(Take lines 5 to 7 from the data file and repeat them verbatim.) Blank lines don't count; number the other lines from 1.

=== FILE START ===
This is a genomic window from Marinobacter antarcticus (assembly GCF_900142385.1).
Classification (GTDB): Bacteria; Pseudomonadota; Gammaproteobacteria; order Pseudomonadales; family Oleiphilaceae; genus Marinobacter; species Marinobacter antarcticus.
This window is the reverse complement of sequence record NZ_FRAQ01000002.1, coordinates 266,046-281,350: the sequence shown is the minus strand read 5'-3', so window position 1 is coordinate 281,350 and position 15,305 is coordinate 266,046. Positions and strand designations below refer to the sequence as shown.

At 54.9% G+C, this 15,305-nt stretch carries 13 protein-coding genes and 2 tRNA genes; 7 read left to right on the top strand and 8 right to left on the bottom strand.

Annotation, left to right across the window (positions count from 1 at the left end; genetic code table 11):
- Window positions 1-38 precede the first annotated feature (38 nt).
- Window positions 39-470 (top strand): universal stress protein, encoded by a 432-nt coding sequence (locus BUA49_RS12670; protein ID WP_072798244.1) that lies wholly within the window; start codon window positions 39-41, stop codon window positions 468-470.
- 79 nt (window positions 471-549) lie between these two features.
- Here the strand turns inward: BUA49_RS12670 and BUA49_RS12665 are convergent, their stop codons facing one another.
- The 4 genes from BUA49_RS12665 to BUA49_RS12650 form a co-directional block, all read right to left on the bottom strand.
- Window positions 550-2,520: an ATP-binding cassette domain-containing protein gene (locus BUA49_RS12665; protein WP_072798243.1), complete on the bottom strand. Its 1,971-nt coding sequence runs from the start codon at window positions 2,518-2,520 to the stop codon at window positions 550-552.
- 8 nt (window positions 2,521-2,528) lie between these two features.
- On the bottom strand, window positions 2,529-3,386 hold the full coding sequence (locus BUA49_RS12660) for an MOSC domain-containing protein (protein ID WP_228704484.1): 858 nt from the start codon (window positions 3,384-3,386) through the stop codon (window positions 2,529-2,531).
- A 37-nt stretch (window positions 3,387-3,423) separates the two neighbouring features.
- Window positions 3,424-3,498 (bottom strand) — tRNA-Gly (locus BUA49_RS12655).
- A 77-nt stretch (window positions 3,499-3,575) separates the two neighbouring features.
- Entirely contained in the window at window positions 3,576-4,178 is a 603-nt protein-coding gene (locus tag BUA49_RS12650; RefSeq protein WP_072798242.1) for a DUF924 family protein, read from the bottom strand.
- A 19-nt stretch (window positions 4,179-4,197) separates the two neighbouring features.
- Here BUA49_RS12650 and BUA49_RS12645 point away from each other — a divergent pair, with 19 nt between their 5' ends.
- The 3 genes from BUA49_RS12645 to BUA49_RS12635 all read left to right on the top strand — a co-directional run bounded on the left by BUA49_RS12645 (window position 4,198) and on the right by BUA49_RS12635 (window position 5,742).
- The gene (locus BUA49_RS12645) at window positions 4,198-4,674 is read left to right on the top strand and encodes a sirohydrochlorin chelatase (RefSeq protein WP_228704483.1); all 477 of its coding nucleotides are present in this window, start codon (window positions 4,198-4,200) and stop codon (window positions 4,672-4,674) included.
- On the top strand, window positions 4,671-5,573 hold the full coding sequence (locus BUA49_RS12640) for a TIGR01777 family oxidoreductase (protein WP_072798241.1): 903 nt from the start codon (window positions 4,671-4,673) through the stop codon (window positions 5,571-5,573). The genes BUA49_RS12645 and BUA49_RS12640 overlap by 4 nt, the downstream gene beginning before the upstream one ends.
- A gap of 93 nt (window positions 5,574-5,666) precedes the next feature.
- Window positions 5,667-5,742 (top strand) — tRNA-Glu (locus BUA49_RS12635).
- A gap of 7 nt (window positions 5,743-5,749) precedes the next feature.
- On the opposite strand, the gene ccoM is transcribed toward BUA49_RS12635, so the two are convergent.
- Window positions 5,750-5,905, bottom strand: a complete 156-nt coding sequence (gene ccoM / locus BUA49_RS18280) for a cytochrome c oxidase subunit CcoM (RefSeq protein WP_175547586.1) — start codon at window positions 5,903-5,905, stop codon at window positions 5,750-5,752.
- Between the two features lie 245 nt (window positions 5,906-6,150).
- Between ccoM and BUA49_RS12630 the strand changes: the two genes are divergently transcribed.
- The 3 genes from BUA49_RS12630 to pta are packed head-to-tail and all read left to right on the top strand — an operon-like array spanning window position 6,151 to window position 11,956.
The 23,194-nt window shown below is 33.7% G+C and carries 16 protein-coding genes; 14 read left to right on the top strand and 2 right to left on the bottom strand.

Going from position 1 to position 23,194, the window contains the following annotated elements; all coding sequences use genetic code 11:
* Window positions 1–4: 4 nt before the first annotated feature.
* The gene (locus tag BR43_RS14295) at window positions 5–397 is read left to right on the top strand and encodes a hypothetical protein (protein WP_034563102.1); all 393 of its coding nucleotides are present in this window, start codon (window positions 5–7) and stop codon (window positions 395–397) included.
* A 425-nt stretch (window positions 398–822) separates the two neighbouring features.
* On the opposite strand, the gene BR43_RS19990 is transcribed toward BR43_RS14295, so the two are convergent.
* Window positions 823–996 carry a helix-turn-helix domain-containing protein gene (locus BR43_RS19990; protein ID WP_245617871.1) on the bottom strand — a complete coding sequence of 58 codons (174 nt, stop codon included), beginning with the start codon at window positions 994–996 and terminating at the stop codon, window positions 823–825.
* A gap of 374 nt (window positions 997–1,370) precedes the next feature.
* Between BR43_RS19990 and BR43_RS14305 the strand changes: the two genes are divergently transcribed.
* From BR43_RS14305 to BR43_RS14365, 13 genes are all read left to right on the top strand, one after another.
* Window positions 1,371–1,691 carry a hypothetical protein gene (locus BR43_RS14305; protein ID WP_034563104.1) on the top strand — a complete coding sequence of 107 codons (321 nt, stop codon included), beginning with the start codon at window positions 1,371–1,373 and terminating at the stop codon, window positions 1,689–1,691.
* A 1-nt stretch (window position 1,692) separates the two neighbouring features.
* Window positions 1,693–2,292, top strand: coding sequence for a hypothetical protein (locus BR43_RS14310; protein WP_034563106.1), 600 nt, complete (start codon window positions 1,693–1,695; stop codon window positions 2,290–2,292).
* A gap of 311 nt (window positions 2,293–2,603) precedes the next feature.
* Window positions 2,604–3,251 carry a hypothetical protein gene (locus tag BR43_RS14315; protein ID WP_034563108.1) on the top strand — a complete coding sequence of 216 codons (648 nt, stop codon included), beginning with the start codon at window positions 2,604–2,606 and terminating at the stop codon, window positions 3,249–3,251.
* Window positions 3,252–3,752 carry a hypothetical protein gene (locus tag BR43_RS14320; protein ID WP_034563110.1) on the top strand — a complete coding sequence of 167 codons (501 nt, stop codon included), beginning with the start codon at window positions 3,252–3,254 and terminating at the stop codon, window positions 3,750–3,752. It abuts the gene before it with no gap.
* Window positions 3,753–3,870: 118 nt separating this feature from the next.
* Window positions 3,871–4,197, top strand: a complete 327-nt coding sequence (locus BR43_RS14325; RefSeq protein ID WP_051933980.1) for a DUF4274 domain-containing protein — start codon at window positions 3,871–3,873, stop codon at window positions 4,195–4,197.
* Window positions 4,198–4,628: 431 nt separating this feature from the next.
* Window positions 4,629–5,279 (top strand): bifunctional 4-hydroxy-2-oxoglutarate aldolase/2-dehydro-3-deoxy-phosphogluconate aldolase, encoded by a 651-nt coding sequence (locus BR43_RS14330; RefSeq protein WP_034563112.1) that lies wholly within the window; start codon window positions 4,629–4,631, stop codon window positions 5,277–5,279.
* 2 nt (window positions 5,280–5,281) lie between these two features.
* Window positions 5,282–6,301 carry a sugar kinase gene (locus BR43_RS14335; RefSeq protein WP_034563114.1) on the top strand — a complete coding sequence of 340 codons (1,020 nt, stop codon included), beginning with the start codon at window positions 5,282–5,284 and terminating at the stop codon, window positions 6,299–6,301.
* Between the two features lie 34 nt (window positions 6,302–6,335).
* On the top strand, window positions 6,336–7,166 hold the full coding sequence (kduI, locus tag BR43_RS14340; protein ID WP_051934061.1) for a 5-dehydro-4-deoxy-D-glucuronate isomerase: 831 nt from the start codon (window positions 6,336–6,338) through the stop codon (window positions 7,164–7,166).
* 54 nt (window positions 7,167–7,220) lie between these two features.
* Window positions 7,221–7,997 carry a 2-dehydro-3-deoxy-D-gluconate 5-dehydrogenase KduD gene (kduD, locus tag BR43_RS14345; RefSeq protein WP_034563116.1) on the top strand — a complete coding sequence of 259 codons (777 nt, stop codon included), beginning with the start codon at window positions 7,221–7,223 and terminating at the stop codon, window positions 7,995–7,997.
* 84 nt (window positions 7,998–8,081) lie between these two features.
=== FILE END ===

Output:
Annotation, left to right across the window (positions count from 1 at the left end; genetic code table 11):
- Window positions 1-38 precede the first annotated feature (38 nt).
- Window positions 39-470 (top strand): universal stress protein, encoded by a 432-nt coding sequence (locus BUA49_RS12670; protein ID WP_072798244.1) that lies wholly within the window; start codon window positions 39-41, stop codon window positions 468-470.